Georgia Constitution

Discussion in 'GA Laws and Politics' started by S&W 40, Mar 9, 2007.

  1. S&W 40

    S&W 40 Active Member

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    I my be reading into this but I had to pull up the Bill of Rights to be sure I could remember what they are. I was looking at the 5 of the first 10 "the People" issue and thought about looking at the Georgia Bill of Rights.

    http://www.sos.state.ga.us/elections/20 ... tution.pdf

    The way I read this is that almost all Georgia firearm laws are :bsflag: since it states that the "General Assembly shall have power to prescribe the manner in which arms may be borne" key word manner, not place or the persons legal (?) status.

    Does anyone else think this, do any of you well educated have a legal opinion?
     
  2. Adam5

    Adam5 Atlanta Overwatch

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    I'm not a lawyer, and I don't agree personally with this view, but regulating the carry of firearms can be construed as prescribing the manner in which they are borne.
     

  3. S&W 40

    S&W 40 Active Member

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    Manner accourding to the dictinary I looked at talks more to the presentation, holster, open, ccw. So yes they can regulate how we carry but not location or who.

    Bear (not black or brown) to be equiped or furnished.

    Borne past part of bear.


    Nothing about location or personnal back ground.
     
  4. ber950

    ber950 Active Member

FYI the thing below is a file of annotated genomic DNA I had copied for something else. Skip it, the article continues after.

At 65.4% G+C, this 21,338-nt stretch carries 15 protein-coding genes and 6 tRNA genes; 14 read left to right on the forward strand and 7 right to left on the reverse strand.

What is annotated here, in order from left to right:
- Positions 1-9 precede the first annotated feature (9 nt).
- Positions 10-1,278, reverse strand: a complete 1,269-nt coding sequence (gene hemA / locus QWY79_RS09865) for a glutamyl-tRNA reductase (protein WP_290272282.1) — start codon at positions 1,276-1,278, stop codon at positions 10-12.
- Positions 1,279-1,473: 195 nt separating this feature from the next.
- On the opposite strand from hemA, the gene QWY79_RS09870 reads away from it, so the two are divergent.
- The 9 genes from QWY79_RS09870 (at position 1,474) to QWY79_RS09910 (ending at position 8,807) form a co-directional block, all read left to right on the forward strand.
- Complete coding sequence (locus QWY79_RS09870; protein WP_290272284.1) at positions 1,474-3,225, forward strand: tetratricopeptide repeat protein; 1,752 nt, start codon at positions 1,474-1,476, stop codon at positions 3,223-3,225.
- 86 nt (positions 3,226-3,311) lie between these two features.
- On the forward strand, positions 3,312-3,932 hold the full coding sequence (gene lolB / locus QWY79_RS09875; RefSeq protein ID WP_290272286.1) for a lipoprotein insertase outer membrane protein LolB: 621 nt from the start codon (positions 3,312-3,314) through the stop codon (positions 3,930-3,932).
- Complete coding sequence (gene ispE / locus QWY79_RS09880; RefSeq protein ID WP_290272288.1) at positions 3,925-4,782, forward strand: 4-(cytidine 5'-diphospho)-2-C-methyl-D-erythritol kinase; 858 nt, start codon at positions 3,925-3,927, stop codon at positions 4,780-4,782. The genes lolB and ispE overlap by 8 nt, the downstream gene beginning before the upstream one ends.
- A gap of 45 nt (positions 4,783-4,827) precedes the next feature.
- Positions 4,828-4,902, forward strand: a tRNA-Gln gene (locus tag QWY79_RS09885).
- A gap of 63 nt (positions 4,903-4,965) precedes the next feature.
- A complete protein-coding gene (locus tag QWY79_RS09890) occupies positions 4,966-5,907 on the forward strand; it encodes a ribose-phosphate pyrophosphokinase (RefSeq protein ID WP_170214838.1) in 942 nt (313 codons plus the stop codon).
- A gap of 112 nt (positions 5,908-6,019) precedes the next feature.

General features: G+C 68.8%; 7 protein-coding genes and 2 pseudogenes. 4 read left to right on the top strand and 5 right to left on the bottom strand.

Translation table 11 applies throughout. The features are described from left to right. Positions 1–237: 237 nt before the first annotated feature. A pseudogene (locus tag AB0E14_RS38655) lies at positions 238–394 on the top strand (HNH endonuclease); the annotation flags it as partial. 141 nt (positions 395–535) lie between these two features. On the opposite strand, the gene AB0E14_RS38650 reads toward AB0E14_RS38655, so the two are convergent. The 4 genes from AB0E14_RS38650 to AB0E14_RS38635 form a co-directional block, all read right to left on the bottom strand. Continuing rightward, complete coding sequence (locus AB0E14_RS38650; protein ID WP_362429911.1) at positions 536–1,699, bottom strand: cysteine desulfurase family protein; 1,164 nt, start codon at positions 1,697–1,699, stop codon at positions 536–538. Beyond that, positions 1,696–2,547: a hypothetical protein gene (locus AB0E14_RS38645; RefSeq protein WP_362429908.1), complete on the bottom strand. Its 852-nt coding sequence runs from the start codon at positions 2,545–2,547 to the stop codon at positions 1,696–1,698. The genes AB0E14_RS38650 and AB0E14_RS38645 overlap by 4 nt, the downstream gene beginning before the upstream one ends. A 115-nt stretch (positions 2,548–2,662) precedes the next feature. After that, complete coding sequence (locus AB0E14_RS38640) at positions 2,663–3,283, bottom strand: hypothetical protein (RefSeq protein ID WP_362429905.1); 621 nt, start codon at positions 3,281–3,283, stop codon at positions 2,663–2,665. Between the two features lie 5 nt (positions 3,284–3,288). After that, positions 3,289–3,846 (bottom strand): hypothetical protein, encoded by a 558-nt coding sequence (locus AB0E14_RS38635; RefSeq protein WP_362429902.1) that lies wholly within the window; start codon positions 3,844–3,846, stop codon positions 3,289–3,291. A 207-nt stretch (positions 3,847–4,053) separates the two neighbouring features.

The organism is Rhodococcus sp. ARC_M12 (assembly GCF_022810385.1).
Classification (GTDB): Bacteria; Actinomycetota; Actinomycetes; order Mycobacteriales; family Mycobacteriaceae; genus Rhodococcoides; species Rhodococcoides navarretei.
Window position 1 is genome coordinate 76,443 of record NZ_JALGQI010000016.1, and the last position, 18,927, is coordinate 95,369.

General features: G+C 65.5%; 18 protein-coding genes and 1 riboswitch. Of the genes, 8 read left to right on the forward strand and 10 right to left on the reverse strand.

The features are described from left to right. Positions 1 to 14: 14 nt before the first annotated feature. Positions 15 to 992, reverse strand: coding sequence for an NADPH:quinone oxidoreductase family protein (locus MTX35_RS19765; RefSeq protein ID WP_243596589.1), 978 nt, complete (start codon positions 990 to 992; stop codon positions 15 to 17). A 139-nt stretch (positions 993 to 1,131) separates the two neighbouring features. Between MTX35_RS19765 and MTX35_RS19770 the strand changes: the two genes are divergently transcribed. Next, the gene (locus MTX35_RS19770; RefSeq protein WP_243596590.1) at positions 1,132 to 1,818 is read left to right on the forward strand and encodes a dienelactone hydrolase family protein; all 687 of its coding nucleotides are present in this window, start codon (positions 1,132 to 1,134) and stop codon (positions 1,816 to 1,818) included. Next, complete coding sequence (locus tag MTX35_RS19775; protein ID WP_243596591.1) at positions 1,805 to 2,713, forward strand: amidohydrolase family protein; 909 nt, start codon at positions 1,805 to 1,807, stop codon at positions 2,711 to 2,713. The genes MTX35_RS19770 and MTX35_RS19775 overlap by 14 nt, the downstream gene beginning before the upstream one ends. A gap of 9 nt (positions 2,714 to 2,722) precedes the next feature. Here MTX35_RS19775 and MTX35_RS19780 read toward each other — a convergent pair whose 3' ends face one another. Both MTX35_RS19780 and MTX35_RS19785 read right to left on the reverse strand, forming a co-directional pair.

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    Unfortunatly there is case law that says different. :wink:
     
  5. Malum Prohibitum

    Malum Prohibitum Moderator Staff Member

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    Well, how about the people who wrote it? Would they qualify as having a competent opinion on the subject? :D

    From the dissent in Strickland v. State, 137 Ga. 1 (1911) (all emphases in bold are supplied by me, and I added a paragraph break where there is none in the original).

    But in looking to the real intent of the framers of the Constitution, there is still more light on the subject disclosed by Small's Report of the Constitutional Convention of 1877. “One of the aids in constitutional construction is an examination of the proceedings of the constitutional convention.†Butts County v. Jackson Banking Co., 129 Ga. 801, 805, 60 S. E. 149, 151, 15 L. R. A. (N. S.) 567, 121 Am. St. Rep. 244. See, also, Wellborn v. Estes, 70 Ga. 390, 401; Blocker v. Boswell, 109 Ga. 233, 34 S. E. 289; State v. Central R. Co., 109 Ga. 728, 35 S. E. 37, 48 L. R. A. 351; Epping v. Columbus, 117 Ga. 264(4), 271, 43 S. E. 803; Park v. Candler, 114 Ga. 466, 40 S. E. 523. By reference to Small's Report (page 56), it will be seen that section 19 of the Bill of Rights was: “A well regulated militia being necessary for the security of a free people, the right of the people to keep and bear arms shall not be infringed, but the General Assembly shall have the power to prescribe the manner in which arms may be borne.†When this section was under consideration, as appears on page 91, it was referred to as section 23, and a motion was made which in effect struck “a well regulated militia being necessary for the security of a free people,†for the reason that such a declaration had already been made in the section of the Bill of Rights on militia. After that amendment was carried, Mr. Toombs moved “to strike out all after the word ‘infringe,’ and strike out ‘but the General Assembly shall have the power to prescribe the manner in which arms may be borne,’ insisting that ‘the Legislature has no power to prescribe how the people shall bear arms; that they shall not carry them in their boots, or anywhere else that they want to. I think the people have the right to keep and bear arms as they choose for their protection.â€â€™ On the other hand, Mr. Warren urged: “I hope the gentleman's motion will not prevail. The experience of all of us is that the General Assembly should have the right to regulate the manner of keeping and bearing arms. There is nothing which provokes bloodshed so much as the indiscriminate bearing of concealed weapons.†The motion to amend was lost.